Sixteen healthy young subjects (26.5 ± 5.4 yr, 7 males) participated in the study after being screened for neurological, musculoskeletal, cardiopulmonary, and other systemic disorders and selected drug usage. The subjects were randomly divided into two groups: the training-transfer group (n = 8, 4 males), who underwent repeated-slip training on the moveable platform and then slipped once an on oil-contaminated vinyl floor; and the control group (n = 8, 3 males), who experienced only a single slip on an oil-contaminated vinyl floor. The test of leg dominance, conducted using a set of four simple tasks (Beling et al. 1998), revealed all subjects to be right dominant. Prior to their participation, all subjects gave informed consent as approved by the Institutional Review Board.
Moveable platform setup
The experimental setup consisted of a pair of devices, each consisting of a moveable platform attached to a stationary metal beam track (2.50 × 0.30 × 0.21 m) via linear bearings and anchored to the top of two rectangular force plates (OR6-5-1000, AMTI, Newton, MA) bolted to the ground. These devices were embedded in a 7-m walkway side-by-side and hidden by the stationary decoy platforms surrounding them. The moveable plate could either be locked for regular walking trials or released to simulate a unilateral or bilateral slip (Bhatt and Pai 2008; Yang and Pai 2007). The release mechanism was controlled by the computer, which unlocked the moveable platforms at the beginning of each slip trial without the knowledge of the subject. Once released, the moveable platforms are free to slide along the linear bearings (μ < 0.05) and can be locked into the end position if the maximum distance (1.5 m on the right, and 0.90 m on the left) is reached. The left top plate was locked and served as a decoy plate to camouflage the sliding plate. The ground reaction forces on this instrumented section of the walkway were recorded in all experimental conditions. The subjects wore their own athletic shoes and a full-body safety harness attached to a manually driven trolley on a ceiling-mounted I-beam by a pair of shock-absorbing dynamic ropes through a load cell that registered any applied force.
Slippery floor setup
A custom-designed floor was constructed by laying down multiple vinyl sheets over the same 7-m laboratory walkway covering an area of 6 × 1.5 m. These sheets were cut to individually fit over the moveable platforms (which were kept locked in position), the surrounding decoy platforms, and the rest of the walkway, and they could be quickly assembled or disassembled. A section of this floor was oil-contaminated to induce the slips. To deliberately induce the vinyl floor slips at a different location than the platform slips, the evenly contaminated section started at the distal end of the right moveable platform and continued for 0.75 m in length along the right track, to approximate the average displacement of the moveable platform slips. Before inducing the slips the shoes were covered with a low-friction smooth plastic sheet (for details, see following text). This attempt would yield a similar shoe-surface interface for all subjects in the vinyl-slip group and hence a similar coefficient of friction (μ < 0.1).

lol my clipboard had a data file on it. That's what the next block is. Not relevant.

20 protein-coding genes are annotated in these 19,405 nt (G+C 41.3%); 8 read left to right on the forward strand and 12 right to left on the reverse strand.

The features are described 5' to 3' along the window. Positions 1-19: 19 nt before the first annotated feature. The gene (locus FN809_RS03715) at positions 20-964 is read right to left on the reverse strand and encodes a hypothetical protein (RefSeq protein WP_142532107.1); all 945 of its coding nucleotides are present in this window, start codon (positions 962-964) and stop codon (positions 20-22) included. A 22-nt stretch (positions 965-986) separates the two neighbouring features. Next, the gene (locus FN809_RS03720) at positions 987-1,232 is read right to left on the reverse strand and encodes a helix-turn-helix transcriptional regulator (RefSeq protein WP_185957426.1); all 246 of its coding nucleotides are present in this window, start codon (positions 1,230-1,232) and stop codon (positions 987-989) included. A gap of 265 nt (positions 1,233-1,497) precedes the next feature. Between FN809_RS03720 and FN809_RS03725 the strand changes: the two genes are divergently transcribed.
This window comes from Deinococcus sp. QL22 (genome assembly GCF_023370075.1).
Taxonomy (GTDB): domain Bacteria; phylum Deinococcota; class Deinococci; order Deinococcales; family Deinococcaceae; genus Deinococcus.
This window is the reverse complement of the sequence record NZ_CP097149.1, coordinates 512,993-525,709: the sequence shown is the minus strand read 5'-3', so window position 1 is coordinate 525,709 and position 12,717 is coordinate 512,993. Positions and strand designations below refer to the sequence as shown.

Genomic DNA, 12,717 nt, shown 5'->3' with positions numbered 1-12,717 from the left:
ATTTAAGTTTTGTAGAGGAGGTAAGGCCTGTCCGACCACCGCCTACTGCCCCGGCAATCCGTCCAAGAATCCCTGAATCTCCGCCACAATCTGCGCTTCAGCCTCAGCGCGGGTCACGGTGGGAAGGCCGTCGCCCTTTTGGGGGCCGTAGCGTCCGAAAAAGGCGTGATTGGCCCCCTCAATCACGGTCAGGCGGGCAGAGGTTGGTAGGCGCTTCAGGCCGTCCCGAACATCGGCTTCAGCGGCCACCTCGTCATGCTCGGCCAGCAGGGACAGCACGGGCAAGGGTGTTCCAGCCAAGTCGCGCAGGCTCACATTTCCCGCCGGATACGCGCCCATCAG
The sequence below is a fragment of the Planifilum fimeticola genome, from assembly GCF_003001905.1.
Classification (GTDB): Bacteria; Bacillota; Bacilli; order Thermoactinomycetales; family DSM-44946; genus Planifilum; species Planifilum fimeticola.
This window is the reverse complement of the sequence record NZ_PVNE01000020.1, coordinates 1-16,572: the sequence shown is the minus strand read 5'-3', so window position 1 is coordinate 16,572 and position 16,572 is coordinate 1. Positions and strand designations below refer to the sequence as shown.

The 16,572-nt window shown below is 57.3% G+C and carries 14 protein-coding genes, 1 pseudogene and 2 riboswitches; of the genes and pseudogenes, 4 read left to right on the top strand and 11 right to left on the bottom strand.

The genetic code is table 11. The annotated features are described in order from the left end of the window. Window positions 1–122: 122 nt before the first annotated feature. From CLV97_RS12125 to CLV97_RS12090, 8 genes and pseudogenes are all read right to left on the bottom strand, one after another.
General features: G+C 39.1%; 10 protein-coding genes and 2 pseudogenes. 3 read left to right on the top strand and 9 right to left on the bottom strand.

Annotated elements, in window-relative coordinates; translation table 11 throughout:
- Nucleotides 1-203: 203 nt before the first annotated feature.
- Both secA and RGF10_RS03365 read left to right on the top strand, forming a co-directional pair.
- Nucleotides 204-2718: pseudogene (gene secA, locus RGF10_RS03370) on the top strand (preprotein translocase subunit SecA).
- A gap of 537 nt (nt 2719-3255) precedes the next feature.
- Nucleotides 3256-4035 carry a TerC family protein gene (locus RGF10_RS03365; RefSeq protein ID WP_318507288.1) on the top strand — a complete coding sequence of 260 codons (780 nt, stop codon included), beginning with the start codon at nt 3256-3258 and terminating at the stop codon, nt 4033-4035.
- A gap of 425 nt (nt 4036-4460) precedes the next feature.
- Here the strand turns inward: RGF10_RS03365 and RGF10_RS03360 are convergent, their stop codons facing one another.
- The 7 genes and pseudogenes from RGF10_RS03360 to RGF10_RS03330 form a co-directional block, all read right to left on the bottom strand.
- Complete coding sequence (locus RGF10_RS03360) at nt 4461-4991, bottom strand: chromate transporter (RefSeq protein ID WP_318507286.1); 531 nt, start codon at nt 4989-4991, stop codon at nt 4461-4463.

The subjects were told that they would be walking for a block of trials at their preferred regular speed and manner and that they may or may not experience a slip. They were also told that in case of a slip, they should try to recover their balance and continue walking. At the beginning of the experiment, the subjects performed 10 regular walking trials at their self-selected speed. Without revealing the purpose, the experimenter would adjust each subject's starting position so that his future slipping (right) foot would land entirely on the right moveable plate at touchdown. All subjects were able to take at least three steps from their initial standing position before stepping on the moveable platform. On the 11th trial, a slip was induced without prior warning or practice on the right side. The subjects were not aware of which trial or where on the walkway the slip would occur. After exposure to the first unannounced slip, the subjects were told to continue walking in “the same manner” as on the previous trial and that they might be exposed to slipping again. The training paradigm had 37 trials, consisting of a block of eight repeated slips, a block of 3 nonslip trials, another block of eight slips, followed by the second block of 3 nonslip trials, and a final block of 8 slip trials that were randomly mixed with 7 nonslip trials. All the repeated slips were induced on the training (right) side. This paradigm was chosen based on the previous studies demonstrating significant motor learning using this protocol (Bhatt et al. 2006b). Previous studies have established that five to eight repeated slips are sufficient for adaptive improvements in balance loss (Bhatt and Pai 2005; Bhatt et al. 2006a; Pavol et al. 2002b). The “overlearning” with the extra trials, consisting of a combination of blocked and random practice was designed to further enhance generalization (Schmidt and Lee 1999), as it had already proved effective in aiding retention (Bhatt et al. 2006b).